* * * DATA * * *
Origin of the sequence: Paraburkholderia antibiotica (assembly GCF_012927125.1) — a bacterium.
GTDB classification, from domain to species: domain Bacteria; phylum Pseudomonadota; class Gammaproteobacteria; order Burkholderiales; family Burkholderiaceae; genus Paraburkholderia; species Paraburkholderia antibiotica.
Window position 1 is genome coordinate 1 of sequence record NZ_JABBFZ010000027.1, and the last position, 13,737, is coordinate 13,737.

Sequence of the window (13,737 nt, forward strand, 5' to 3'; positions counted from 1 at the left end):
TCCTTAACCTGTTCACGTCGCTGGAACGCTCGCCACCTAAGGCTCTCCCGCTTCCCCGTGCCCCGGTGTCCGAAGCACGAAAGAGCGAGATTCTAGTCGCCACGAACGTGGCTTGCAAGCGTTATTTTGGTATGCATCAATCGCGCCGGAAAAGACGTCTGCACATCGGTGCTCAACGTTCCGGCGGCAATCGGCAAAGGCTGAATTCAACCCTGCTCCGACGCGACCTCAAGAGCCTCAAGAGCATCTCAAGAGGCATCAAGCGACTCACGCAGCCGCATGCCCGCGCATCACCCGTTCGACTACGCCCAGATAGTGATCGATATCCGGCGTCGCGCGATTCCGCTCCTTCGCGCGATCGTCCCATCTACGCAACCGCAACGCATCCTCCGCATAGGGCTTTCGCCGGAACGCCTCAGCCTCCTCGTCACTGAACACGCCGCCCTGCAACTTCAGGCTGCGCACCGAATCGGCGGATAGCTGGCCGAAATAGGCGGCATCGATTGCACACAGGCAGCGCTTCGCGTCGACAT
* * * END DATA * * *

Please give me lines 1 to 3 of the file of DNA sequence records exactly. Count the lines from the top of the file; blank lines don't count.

Origin of the sequence: Paraburkholderia antibiotica (assembly GCF_012927125.1) — a bacterium.
GTDB classification, from domain to species: domain Bacteria; phylum Pseudomonadota; class Gammaproteobacteria; order Burkholderiales; family Burkholderiaceae; genus Paraburkholderia; species Paraburkholderia antibiotica.
Window position 1 is genome coordinate 1 of sequence record NZ_JABBFZ010000027.1, and the last position, 13,737, is coordinate 13,737.